Neither is the statute of limitations an obstacle to relief in this case. Transport and American reserved, at the time of the original stipulated judgment, the right to have a court determine their rights and obligations respecting the payments. American may not now claim that Milne was required to immediately sue Castlebury. (Pacific Employers Insurance Co. v. Gartford Accident & Indemnity Co., supra, 228 F.2d 365.)
Appellant contends that the damages paid to the heirs of the decedent in the case at bench should be prorated between it and Transport pursuant to the accepted rule that where two policies of insurance, each potentially applicable to a given loss, purport to be excess insurance, the loss must be prorated between them. Our analysis of the policies here involved leads to the conclusion that the rule is not here pertinent. Paragraph 7 of appellant's policy states, ‘with respect to any automobile of the commercial type while leased or loaned to any person or organization, other than the named insured, engaged in the business of transporting preperty by automobile for others, * * * the insurance shall be excess over any other valid and collectible insurance.’ Appellant argues that by reason of that paragraph, its policy is excess insurance only. Appellant claims that the Transport policy is also excess insurance and that therefore the loss should be prorated. Appellant's argument must be rejected because although Milne is insured by Transport for risks involved in operation of the leased equipment, Transport does not insure Castlebury who caused the injury. Hence there is no valid and collectible insurance of the person ultimately liable other than the policy issued by appellant. Under these circumstances, American's excess coverage clause is inapplicable. (Pacific Employers Insurance Co. v. Hartford Accident & Indemnity Co., 9 Cir., 228 F.2d 365; United States Fire Insurance Co. v. Transport Indemnity Co., 244 Cal.App.2d 110, 52 Cal.Rptr. 757; Industrial Indemnity Co. v. General Insurance Co., 210 Cal.App.2d 352, 26 Cal.Rptr. 568; Canadian Indemnity Co. v. United States Fidelity & Guaranty Co., 9 Cir., 213 F.2d 658.)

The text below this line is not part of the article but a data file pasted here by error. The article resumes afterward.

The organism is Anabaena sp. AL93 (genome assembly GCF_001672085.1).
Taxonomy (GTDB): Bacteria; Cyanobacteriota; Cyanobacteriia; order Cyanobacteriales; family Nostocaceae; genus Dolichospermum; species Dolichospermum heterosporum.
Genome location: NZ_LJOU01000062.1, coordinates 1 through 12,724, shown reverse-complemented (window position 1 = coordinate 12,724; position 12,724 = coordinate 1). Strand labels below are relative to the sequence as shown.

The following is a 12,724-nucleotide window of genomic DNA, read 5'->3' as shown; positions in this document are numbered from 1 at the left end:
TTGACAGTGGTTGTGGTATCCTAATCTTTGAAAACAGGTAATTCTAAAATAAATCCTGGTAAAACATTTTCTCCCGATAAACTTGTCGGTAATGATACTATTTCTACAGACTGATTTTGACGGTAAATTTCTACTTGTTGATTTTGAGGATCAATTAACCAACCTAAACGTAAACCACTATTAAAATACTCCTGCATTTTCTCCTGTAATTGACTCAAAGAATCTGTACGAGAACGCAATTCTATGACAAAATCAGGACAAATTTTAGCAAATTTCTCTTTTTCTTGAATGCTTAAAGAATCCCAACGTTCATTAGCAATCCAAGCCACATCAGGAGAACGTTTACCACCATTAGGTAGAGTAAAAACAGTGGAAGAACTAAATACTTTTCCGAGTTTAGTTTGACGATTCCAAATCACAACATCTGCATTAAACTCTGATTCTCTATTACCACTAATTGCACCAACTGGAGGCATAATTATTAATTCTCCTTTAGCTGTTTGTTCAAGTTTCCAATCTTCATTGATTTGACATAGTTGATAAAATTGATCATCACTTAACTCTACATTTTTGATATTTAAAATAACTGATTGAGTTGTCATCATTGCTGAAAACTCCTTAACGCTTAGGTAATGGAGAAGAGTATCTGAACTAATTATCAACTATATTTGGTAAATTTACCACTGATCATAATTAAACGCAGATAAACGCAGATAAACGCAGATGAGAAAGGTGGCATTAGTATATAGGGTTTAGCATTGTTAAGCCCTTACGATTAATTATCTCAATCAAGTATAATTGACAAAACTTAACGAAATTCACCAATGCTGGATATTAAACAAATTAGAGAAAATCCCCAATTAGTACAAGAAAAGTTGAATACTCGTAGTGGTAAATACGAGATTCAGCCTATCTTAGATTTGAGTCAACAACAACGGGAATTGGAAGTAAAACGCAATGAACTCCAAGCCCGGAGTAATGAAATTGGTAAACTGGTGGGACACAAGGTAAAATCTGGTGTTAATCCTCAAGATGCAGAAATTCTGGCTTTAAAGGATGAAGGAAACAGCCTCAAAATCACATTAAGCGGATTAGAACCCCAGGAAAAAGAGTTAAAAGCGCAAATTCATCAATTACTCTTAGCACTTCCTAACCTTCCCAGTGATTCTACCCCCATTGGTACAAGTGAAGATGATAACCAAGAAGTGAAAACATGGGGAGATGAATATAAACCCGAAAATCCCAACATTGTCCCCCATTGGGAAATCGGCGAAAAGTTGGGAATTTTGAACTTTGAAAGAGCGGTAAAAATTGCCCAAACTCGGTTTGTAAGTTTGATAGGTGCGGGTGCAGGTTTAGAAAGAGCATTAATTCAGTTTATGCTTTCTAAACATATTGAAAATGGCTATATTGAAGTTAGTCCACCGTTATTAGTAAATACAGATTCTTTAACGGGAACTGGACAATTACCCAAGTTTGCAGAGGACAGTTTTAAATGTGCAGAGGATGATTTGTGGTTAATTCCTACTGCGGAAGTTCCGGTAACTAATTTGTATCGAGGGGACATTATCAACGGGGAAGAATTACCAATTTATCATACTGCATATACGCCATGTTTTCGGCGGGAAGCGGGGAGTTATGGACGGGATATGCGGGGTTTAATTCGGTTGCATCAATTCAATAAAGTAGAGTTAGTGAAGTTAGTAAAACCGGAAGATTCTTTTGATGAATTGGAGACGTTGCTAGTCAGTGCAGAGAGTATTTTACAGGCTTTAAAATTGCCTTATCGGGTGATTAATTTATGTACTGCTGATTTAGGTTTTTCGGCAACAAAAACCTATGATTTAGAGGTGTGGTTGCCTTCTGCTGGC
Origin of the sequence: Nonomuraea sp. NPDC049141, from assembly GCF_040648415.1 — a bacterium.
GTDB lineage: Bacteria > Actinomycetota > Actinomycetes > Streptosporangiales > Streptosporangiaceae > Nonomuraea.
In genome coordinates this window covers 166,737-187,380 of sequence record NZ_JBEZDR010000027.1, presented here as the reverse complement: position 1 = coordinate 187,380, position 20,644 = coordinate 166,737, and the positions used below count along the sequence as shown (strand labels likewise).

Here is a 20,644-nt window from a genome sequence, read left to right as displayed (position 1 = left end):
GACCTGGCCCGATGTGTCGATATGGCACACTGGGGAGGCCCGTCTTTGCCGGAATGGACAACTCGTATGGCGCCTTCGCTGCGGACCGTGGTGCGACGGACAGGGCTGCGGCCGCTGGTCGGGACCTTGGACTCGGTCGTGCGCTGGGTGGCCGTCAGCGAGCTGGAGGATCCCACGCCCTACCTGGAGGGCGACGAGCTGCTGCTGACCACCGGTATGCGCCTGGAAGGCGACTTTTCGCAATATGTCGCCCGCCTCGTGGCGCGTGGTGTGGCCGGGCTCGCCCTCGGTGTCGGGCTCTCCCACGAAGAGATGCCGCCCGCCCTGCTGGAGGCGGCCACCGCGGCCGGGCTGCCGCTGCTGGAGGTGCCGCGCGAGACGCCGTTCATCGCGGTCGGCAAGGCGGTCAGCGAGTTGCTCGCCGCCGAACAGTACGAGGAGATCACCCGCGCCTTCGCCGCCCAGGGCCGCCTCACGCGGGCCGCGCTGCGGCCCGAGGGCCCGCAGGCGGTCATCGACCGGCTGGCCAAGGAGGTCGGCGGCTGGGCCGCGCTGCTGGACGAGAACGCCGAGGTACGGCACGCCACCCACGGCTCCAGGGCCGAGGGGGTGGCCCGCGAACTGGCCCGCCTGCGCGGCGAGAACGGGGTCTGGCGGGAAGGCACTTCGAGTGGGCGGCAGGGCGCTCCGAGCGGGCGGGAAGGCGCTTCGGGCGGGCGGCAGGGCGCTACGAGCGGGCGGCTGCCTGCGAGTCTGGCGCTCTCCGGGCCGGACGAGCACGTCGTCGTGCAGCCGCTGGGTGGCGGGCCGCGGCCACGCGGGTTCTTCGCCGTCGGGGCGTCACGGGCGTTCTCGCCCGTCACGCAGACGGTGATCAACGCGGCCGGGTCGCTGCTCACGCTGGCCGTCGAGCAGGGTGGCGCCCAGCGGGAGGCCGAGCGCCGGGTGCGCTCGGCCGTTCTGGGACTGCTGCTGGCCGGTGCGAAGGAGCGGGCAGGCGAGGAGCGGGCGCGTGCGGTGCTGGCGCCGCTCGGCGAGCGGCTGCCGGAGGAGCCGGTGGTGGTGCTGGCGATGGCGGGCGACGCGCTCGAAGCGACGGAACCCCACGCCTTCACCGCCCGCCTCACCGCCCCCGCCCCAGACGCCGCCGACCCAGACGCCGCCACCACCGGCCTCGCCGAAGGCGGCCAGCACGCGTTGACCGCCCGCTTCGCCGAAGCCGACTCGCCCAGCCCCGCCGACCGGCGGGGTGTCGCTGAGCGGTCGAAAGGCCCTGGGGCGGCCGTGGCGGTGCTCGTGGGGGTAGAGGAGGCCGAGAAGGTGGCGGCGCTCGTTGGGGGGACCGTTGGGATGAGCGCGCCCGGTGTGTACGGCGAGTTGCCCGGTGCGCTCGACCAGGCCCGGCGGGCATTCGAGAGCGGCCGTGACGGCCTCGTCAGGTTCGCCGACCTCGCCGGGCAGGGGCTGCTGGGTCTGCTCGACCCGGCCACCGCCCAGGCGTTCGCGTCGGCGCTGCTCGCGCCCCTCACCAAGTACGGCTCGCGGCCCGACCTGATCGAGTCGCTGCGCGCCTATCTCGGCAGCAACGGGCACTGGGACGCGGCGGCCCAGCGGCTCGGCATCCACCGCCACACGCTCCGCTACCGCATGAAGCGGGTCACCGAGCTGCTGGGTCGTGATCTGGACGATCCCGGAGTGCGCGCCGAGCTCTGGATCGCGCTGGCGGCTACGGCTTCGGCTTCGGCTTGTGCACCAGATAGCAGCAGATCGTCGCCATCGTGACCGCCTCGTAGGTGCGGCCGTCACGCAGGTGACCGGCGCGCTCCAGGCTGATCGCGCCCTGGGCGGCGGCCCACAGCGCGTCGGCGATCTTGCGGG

Exclusion of Expert Testimony
The case at bench was tried primarily upon stipulated facts. Appellant called John Hutton, a retired ‘special risk manager,’ as an expert witness. Appellant offered to prove the following with respect to clause 3 of its policy: (1) There has been a constant effort on the part of insurers of carriers involved in hauling cargo to shift liabilities and losses from lessors to lessees and vice-versa; (2) the purpose of clause 3 was to exclude from the lessor's policy the lessee and its insurer where the lessee was operating the lessor's equipment; and (3) the purpose of paragraph 7 was to make the lessor's insurance excess over valid and collectible insurance available to the lessee. Appellant conceded that it was not the purpose to exclude ‘any employee of the named insured * * * such as Mr. Castlebury.’ The trial court sustained an objection to the proffered testimony.
We conclude that the trial court was correct in sustaining the objection. When appellant conceded that it was not the purpose of the pertinent language of its policy to exclude from its coverage employees such as Castlebury, the proffered testimony was irrelevant. It was Castlebury's ultimate liability and his coverage that were at issue before the trial court.
Moreover, appellant conceded that while it was offering the expert testimony to in effect vary the terms of written policies of insurance, the documents were not ambiguous. While under some circumstances parol testimony is admissible to establish the meaning attached by the parties to an apparently unambiguous instrument (Pacific Gas & Electric Co. v. G. W. Thomas Drayage & Rigging Co., Inc., 69 Cal.2d 33, 69 Cal.Rptr. 551, 442 P.2d 641), the excluded testimony was not offered for that purpose. It was tendered as the opinion of an expert as to what he though the parties intended. As such, it was properly excluded.
We find no error in the proceedings in the trial court. The judgment is affirmed.
1. Since we find Castlebury to be an express insured under American's policy, we need not consider appellant's argument that Wildman v. Government Employees' Insurance Co., 48 Cal.2d 31, 307 P.2d 359 is inapplicable to make it an insurer as a matter of law.
THOMPSON, Associate Justice.
WOOD, P.J., and LILLIE, J., concur.